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National consciousness

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National consciousness

German States 1815

Boundary of the German Empire, the Prussian territory and the other German states, 1815
In 1815 Europe had just defeated Napoleon. Germany, as we know it, did not exist. There were 39 German states, each ruled by its own prince. They joined in the German Confederation (Bund) which aimed to protect its members and give Germany a stronger voice in Europe. It had a parliament or Diet but it did not achieve much because decisions had to be unanimous and political divisions meant this was hard to achieve.

Throughout the nineteenth century, the populations of these separate states began to develop a sense they were not just citizens of their own individual states but part of a German volk (people). They realised they had much in common.

Cultural nationalism

  • All of these 39 states spoke the same language and shared similar customs.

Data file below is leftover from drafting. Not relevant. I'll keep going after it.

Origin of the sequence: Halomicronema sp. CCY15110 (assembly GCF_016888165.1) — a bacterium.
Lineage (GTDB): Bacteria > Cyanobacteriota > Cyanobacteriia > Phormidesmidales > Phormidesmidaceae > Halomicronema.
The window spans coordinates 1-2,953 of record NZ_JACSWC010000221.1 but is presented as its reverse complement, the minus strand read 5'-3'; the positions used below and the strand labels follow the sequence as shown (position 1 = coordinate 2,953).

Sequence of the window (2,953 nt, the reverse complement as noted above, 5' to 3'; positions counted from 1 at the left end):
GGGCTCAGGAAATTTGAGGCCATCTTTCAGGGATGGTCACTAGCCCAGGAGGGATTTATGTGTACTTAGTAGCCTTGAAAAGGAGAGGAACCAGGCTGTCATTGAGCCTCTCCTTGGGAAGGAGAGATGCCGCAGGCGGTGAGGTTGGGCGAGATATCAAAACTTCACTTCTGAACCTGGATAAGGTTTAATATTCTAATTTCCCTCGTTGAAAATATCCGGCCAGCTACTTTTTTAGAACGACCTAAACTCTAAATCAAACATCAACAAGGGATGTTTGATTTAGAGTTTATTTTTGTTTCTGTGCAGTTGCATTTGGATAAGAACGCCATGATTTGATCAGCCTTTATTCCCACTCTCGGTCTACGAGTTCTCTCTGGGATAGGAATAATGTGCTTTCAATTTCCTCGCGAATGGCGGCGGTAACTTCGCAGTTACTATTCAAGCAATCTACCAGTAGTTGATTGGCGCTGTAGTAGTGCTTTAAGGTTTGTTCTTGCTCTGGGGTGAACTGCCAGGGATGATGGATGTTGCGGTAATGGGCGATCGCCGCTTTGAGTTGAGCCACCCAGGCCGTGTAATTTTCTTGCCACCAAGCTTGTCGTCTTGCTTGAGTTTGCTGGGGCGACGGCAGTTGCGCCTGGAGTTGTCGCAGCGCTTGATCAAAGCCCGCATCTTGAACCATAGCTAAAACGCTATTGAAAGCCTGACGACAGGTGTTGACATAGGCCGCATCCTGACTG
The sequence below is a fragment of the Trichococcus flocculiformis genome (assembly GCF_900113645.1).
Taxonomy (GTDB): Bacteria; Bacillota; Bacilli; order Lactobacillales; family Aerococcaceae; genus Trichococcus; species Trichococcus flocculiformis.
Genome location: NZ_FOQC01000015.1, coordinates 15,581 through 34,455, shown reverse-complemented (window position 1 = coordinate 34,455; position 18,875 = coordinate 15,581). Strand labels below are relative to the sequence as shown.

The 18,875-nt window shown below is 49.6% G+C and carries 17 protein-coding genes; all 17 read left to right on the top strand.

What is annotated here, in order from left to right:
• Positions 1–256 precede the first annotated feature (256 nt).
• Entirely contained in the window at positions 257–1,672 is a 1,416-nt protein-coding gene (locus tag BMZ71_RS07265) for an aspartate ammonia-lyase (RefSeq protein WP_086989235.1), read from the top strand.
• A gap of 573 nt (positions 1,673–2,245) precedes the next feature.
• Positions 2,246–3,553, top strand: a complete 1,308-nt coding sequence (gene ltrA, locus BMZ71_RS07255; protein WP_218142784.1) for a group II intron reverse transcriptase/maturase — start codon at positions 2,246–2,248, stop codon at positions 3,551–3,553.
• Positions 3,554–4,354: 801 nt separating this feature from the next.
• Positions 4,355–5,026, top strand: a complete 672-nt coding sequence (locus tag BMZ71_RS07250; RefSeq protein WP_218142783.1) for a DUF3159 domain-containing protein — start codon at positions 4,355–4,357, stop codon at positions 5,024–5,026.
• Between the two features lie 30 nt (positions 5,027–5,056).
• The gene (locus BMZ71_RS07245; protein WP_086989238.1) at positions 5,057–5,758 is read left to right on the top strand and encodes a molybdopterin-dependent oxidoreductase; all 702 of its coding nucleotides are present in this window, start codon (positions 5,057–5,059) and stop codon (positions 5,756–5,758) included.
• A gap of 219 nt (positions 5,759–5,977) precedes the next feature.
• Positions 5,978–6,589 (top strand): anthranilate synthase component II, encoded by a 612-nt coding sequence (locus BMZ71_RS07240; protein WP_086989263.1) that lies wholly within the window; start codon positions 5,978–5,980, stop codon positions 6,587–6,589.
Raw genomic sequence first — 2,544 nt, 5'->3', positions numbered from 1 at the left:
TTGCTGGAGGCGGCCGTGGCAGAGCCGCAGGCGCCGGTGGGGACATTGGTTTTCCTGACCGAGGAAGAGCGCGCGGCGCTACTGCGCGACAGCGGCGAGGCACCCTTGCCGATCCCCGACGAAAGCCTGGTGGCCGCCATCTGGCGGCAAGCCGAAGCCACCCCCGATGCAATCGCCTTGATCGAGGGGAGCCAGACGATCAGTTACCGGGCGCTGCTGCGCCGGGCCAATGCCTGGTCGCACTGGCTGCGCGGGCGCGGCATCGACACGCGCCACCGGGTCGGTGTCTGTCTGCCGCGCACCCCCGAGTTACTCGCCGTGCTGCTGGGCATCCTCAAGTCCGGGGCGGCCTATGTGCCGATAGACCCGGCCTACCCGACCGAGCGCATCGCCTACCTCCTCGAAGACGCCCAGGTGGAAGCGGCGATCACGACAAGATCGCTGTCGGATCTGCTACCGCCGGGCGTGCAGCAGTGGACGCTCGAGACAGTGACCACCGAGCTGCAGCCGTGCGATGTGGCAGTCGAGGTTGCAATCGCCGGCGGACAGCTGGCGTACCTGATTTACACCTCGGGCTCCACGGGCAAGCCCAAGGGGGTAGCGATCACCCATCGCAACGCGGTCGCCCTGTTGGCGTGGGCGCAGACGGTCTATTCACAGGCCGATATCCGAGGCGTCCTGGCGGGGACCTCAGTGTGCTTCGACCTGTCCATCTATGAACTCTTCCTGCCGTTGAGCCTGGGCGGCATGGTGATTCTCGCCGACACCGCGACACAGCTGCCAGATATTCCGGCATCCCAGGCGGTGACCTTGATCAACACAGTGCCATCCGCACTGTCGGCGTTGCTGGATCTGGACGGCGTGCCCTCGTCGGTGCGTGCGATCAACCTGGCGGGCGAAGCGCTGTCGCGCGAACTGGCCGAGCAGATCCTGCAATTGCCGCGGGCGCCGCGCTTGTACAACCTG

• They had a common culture and shared the same taste in literature and music.
  • Writers such as Hegel, Goethe and Schiller recognised common German characteristics - things that identified a person as German. Here were the beginnings of a German identity.

Military necessity

After Napoleon had conquered the German states after 1805, the 39 states realised that being small and politically divided meant to be vulnerable to strong aggressors. The states realised they needed each other for common defence.

  • The German princes stirred up nationalistic feelings in the German population to help raise armies to drive Napoleon's forces out of German territory.
  • The lessons learned by defeat to Napoleon, and the strong nationalism that was stirred up to finally drive him out, helped strengthen the sense of a common German identity with common goals.

Economic nationalism

Industrialisation was gaining pace in Germany. Businessmen wanted to increase the markets available for their goods to maximise profits. Most existing trade was between the 39 states but developing this was hampered by tariff barriers. A single Germany without so many taxes and tariffs would help trade and increase prosperity.

  • In 1818 Prussia, the largest and most powerful German state, scrapped its trade tariffs between its own territories.
  • The following year, it offered an economic alliance (Zollverein) with similar trade concessions to other German states.
  • By 1836, 25 other German states had joined this economic alliance. Prussia developed its road and rail networks to maximise trade opportunities. This economic co-operation was so successful it made people think of political union.
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